by Alison Shea
Last summer I wrote a short post for this blog detailing the changes to official reporting of cases from the Court of Justice of the European Union, and asked the question of how librarians would deal with this while waiting for the 20th edition of the Bluebook (BB) to be published.
Now that we have received our shiny new copies of the 20th edition, it would appear that there have been no changes to rule 21.5.2(a) that would indicate to the reader that the Reports of cases before the Court of Justice and the General Court, aka the ECR, has ceased publication in print as of January 1, 2012. Not only is the wording of this rule almost verbatim to what appeared in the 19th edition, but “Reports of cases before the Court of Justice” in T3.3 lists the coverage as 1973-date [n.b. not to nitpick even further, but this is technically incorrect, as cases decided before the English-language countries joined the EU in 1973 were translated into English and printed in special retrospective editions of the English-language ECR]; with the recent changes, the most correct coverage date range should instead read 1973-2011. Although the Court’s website indicates that the “Reports of Cases” are now published exclusively online, for BB purposes these Reports should not be cited in a similar fashion, as they obviously lack both a volume number (I for Court of Justice cases, II for General Court cases) and consecutive pagination.
The lack of direct guidance on this format change is disappointing because although rule 21.5.2(a) includes a secondary preference for citing to an electronic source “if an official reporter is not available in print”, for journal students and other users who are unaware that the ECR is simply no longer published, I can imagine that much time will be wasted searching for an ECR cite first instead of realizing that anything decided 2012-date will not have an ECR cite.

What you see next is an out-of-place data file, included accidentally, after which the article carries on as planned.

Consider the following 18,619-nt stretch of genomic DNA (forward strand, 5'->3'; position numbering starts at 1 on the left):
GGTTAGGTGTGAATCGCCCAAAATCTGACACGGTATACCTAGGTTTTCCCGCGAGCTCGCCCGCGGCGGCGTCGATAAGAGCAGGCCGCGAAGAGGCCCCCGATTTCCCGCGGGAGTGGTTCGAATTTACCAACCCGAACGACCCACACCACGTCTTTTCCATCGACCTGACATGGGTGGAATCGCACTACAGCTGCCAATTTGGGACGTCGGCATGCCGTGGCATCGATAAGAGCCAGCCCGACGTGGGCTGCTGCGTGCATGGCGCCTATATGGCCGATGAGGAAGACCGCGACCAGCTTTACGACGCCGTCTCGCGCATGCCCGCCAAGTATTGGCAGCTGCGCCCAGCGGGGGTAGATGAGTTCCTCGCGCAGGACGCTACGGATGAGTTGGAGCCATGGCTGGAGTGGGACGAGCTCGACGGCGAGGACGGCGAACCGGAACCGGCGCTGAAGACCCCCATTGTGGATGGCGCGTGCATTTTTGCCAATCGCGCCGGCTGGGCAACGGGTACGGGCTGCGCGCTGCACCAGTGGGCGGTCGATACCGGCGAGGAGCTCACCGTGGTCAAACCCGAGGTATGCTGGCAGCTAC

Going further, I was also disappointed to see that in this secondary preference paragraph, the BB editors have added new guidance for finding ECJ cases online outside of Curia: “for cases before June, 1997: http://old.eur-lex.europa.eu”. This is unhelpful on a number of counts, most notably because it implies that cases decided before June 1997 cannot be located and retrieved on Curia (incorrect) and that to find cases before June 1997 one would have to use the “old” version of Eur-lex (also incorrect), which is no longer being updated and currently exists for archival purposes only. One theory as to why the BB editors would direct users to an archival site is that on the old Eur-lex one was able to go to the “Access by year” feature at the bottom of the Case-law page and select any year from 1954-onwards. In the “new” Eur-lex, under “Direct access to case law”, one can only select back until 1973. This again is not a correct assumption of coverage, as case law going back to the beginning can be retrieved via full text search, document number or CELEX number in the “new” Eur-lex.
So what is to be done? Even without any guidance in the BB, the sun will still rise in the East and law students will still come to ask for help at the reference desk. My simple solution will be to instruct law review editors and other users to cite the ECR for judgments issued from 1954-2011, and to use the electronic version via Curia for everything 2012-date. Also, let me make a small plug here for the Fordham International Law Journal’s EU Citation Manual which, although they have only made the 2010-11 version publicly available and thus this version does not address the ECR issue, goes into far greater detail on standardizing citations for EU documentation than the BB does and can be quite useful to students writing an EU-source heavy note. The further question of whether to adopt the European Case Law Identifier (ECLI) is still unresolved, but so long as the BB is fine with citations to the URL of Curia, the issue of whether to include the ECLI can wait for another day!